Reading an article on the death of the novel by Will Self, followed by a reflection on Britpop and the anniversary of Blur’s Parklife, both seemed fueled by the end of gatekeepers rather than the end of great literature or music. It’s all too easy to mourn the loss of the past when you’re getting older.

The fact is that it’s never been easier or cheaper to immerse yourself in beautiful or thought-provoking art. Or to stumble across something thought provoking. And to find what speaks to you.

Although it’s best to look for yourself or get human recommendations rather than rely on the primitive suggestion attempts that big data is still providing. One day a data scientist will figure out that someone can like and loathe films by the same director or albums by the same band.


Book Snake by Alan Levine (Cogdog) on Flickr – CC License

Pinning Will Self’s term of a ‘serious novel’ down is difficult, but you could probably go by the standards of English teaching throughout the years. And while Jane Austen is justifiable as an example of a writer, I struggle to recall anything except boredom from studying her work.

Whereas George Orwell, Douglass Adams, Kurt Vonnegut, Joseph Heller etc have stayed with me. And they’ve been joined by the likes of William Gibson. Re-reading some of his books recently (Pattern Recognition onwards), I still find myself utterly captivated by the way he weaves his otaku obsession with the detail of inanimate objects into his stories. He can open with the idea that jetlag means your soul isn’t capable of flight and is still traveling to catch up with you, and inspire an interest in researching Curta digital mechanical calculators.

At the same time, I also re-read Cory Doctorow’s Homeland. If the concepts of mass demonstrations, unlawful arrests and technology-based conspiracies doesn’t provoke some interesting thoughts, it also includes afterwords written by the likes of Aaron Swartz, and links to starting a Hackerspace, building 3D printers and more.

Given the current technological issues impacting on the world alongside economics and politics, there’s a ‘serious’ argument to be made. Or for those of a more historical bent, I remain fascinated with Hagakure – Book of the Samurai and Letters from a Stoic.

Not all novels, granted. But the breadth of mediums, formats and styles underlines my point. My serious reading comes from blogs, websites, eBooks, printed books, graphic novels, comics, cartoons and more.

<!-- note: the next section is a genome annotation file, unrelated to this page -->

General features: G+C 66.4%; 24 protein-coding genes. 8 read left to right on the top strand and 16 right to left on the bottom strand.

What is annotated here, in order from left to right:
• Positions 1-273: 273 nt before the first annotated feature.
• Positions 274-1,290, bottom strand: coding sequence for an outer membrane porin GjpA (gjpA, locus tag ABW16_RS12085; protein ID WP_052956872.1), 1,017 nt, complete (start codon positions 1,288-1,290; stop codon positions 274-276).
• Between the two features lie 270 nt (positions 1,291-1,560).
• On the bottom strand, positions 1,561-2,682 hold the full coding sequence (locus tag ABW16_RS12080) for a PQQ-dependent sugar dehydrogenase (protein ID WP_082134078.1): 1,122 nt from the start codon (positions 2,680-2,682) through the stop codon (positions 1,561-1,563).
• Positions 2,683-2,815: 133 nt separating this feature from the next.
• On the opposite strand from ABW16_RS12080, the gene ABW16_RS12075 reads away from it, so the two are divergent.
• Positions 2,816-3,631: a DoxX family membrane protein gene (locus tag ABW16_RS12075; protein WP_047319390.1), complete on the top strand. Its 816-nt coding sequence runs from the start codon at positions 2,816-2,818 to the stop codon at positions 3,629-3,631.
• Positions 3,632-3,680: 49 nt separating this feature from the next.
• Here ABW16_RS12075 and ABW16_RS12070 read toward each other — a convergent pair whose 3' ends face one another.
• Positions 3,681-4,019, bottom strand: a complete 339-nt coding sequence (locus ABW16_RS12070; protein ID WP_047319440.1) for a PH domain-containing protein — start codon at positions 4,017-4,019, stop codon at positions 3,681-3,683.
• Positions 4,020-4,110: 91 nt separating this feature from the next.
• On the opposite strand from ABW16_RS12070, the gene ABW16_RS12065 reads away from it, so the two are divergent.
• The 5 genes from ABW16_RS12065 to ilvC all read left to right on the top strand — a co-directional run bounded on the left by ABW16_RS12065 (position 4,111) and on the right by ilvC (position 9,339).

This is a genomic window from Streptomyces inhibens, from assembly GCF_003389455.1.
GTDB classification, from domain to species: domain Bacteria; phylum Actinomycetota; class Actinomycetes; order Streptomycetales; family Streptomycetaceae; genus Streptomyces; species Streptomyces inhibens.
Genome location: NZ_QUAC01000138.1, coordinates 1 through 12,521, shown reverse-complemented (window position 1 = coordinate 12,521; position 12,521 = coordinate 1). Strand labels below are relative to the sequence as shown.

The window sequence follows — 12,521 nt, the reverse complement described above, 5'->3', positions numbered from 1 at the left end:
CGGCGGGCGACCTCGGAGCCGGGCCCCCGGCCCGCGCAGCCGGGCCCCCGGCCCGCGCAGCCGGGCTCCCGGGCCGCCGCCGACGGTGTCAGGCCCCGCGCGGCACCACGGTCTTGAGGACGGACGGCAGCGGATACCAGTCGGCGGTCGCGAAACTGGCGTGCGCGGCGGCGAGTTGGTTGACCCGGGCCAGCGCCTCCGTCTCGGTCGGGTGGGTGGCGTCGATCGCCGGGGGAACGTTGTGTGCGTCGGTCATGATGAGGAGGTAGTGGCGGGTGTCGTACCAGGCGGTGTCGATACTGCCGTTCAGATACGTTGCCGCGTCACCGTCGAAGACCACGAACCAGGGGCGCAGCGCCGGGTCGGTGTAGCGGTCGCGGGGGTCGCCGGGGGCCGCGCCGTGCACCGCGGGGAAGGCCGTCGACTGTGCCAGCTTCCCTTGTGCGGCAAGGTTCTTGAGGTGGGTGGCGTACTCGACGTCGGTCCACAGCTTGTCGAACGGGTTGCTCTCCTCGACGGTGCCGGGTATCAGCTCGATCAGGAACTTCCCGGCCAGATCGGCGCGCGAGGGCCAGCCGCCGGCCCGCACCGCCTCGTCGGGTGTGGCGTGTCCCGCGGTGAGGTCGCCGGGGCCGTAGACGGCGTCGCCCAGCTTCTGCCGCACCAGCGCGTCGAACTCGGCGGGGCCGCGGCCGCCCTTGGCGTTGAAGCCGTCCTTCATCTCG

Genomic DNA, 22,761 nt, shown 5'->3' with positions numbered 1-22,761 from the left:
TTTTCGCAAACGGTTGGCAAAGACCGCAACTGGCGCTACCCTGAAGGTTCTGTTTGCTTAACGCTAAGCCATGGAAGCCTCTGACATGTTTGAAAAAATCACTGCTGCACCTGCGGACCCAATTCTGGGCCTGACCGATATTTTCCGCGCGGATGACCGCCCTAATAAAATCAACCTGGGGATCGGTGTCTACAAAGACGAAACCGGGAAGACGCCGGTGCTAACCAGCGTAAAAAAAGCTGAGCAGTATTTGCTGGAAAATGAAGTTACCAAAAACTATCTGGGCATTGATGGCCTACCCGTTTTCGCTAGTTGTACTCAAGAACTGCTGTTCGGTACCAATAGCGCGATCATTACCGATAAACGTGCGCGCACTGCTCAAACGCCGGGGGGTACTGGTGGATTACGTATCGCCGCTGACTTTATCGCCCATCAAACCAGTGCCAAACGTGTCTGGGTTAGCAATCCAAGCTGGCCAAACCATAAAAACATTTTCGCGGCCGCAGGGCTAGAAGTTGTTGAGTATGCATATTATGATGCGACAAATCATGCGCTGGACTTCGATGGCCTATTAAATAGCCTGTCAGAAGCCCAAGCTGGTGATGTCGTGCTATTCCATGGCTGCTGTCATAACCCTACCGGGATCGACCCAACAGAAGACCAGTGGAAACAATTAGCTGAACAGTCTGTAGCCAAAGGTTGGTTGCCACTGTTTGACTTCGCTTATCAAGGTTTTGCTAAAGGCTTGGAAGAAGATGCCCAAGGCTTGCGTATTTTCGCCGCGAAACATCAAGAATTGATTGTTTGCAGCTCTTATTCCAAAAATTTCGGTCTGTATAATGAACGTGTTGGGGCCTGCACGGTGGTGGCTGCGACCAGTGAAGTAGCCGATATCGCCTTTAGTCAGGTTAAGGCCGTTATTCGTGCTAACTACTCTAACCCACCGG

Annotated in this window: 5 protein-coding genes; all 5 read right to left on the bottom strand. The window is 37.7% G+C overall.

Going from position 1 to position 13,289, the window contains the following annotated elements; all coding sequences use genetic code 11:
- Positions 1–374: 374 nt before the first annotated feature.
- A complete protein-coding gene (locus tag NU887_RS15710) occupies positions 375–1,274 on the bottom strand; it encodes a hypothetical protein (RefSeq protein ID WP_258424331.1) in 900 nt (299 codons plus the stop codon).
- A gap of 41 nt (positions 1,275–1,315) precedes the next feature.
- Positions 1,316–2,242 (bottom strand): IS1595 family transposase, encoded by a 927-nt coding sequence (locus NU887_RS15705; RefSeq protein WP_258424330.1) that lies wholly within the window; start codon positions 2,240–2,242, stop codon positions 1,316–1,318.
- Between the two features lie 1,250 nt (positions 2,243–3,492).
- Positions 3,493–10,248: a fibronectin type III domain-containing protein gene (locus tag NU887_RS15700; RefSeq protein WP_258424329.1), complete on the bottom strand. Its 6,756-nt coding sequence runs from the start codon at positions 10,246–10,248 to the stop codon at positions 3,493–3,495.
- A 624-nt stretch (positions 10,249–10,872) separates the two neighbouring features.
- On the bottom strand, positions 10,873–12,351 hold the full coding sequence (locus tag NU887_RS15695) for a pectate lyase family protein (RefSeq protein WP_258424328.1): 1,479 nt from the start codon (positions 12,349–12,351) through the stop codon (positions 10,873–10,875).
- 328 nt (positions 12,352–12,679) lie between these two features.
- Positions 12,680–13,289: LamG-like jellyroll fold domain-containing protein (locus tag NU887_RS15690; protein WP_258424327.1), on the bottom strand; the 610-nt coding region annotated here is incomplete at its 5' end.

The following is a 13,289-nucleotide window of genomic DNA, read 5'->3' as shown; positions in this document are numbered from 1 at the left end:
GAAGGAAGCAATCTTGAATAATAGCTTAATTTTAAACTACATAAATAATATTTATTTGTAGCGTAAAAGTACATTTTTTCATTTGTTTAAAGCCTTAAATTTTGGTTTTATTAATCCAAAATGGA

Harp music in the library by Henk Kosters Flickr

Harp music in the library by Henk Kosters Flickr – CC License

But besides the delivery mechanism, what has changed is that it can be a completely individual and multifaceted canon. And one which I can explore and share. And by exploring, I can easily also find people who appreciate even just one of the same choices.

I’m still discovering music today from genres I loved, bought and obsessed about 20 years ago which I didn’t get to hear at the time due to the availability of American alternative music in Kent in the early 90s, or my limited budget to risk on metal bands I’d never get to sample on the radio. As much as friends could provide some recommendations, it’s amazing how much was shaped by watching specialist music shows on at 2am in the morning.

And I could never have had enough teenage friends to cope with my desire to listen to classic 60′s soul, 80′s hiphop, 90′s grunge and thrash metal, and a few folk and country songwriters, often in the space of an afternoon.

The internet hasn’t caused the end of mass youth trends. It’s simply accelerated the process started by television, radio and access to history which meant Britpop and Grunge in the UK largely led to questionable clothing and hairstyle choices rather than attempts to try and change the world. It also means I can create a playlist of songs that make me happy that includes Alphabeat, Jimmy Cliff and The Cure. And not only potentially meet other people that somehow arrived at a similar list, but even use it to find dates or love.

If the loss of mass consensus is the cost, I’m happy to pay it. And it”ll be interesting to see how that applies to politics, for example, as parties finally realise that for every one issue which I might align with, they have several that repel me. In the meantime, I’ll be exploring the history of pirates and vikings to share with my son, the latest marketing and technology news for work, and the most beautiful writing and music for myself.


UK smart heating alternative to Nest?

I probably ignore about 80% of the Kickstarter-based PR emails I get. Either they’re hugely irrelevant to any of the sites I run, or they’re ridiculously optimistic.